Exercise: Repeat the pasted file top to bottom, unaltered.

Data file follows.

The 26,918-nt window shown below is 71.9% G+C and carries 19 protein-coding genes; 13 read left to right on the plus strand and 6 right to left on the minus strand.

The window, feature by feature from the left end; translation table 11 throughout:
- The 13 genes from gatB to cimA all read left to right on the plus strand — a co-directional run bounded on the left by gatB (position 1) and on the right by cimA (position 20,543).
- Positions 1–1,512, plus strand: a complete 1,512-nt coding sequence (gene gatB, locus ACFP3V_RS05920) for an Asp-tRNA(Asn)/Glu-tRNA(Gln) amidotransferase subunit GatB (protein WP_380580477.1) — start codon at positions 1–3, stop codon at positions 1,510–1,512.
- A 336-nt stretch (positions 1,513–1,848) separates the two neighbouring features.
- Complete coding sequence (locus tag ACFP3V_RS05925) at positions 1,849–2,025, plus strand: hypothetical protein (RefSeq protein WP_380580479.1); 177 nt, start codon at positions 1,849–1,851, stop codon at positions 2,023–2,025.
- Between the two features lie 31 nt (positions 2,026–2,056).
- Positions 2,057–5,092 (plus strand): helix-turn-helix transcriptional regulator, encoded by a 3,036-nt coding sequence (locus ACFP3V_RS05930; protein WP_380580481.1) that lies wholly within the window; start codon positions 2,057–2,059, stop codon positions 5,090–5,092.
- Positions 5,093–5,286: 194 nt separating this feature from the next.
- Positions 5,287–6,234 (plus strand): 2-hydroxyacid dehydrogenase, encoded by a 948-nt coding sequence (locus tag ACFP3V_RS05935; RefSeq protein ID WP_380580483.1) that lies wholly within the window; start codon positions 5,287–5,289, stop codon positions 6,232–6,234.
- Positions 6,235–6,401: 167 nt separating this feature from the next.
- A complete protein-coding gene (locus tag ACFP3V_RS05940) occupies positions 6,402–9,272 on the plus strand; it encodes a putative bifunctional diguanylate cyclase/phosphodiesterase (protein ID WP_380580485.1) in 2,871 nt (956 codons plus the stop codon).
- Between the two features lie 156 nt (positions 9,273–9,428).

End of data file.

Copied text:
The 26,918-nt window shown below is 71.9% G+C and carries 19 protein-coding genes; 13 read left to right on the plus strand and 6 right to left on the minus strand.

The window, feature by feature from the left end; translation table 11 throughout:
- The 13 genes from gatB to cimA all read left to right on the plus strand — a co-directional run bounded on the left by gatB (position 1) and on the right by cimA (position 20,543).
- Positions 1–1,512, plus strand: a complete 1,512-nt coding sequence (gene gatB, locus ACFP3V_RS05920) for an Asp-tRNA(Asn)/Glu-tRNA(Gln) amidotransferase subunit GatB (protein WP_380580477.1) — start codon at positions 1–3, stop codon at positions 1,510–1,512.
- A 336-nt stretch (positions 1,513–1,848) separates the two neighbouring features.
- Complete coding sequence (locus tag ACFP3V_RS05925) at positions 1,849–2,025, plus strand: hypothetical protein (RefSeq protein WP_380580479.1); 177 nt, start codon at positions 1,849–1,851, stop codon at positions 2,023–2,025.
- Between the two features lie 31 nt (positions 2,026–2,056).
- Positions 2,057–5,092 (plus strand): helix-turn-helix transcriptional regulator, encoded by a 3,036-nt coding sequence (locus ACFP3V_RS05930; protein WP_380580481.1) that lies wholly within the window; start codon positions 2,057–2,059, stop codon positions 5,090–5,092.
- Positions 5,093–5,286: 194 nt separating this feature from the next.
- Positions 5,287–6,234 (plus strand): 2-hydroxyacid dehydrogenase, encoded by a 948-nt coding sequence (locus tag ACFP3V_RS05935; RefSeq protein ID WP_380580483.1) that lies wholly within the window; start codon positions 5,287–5,289, stop codon positions 6,232–6,234.
- Positions 6,235–6,401: 167 nt separating this feature from the next.
- A complete protein-coding gene (locus tag ACFP3V_RS05940) occupies positions 6,402–9,272 on the plus strand; it encodes a putative bifunctional diguanylate cyclase/phosphodiesterase (protein ID WP_380580485.1) in 2,871 nt (956 codons plus the stop codon).
- Between the two features lie 156 nt (positions 9,273–9,428).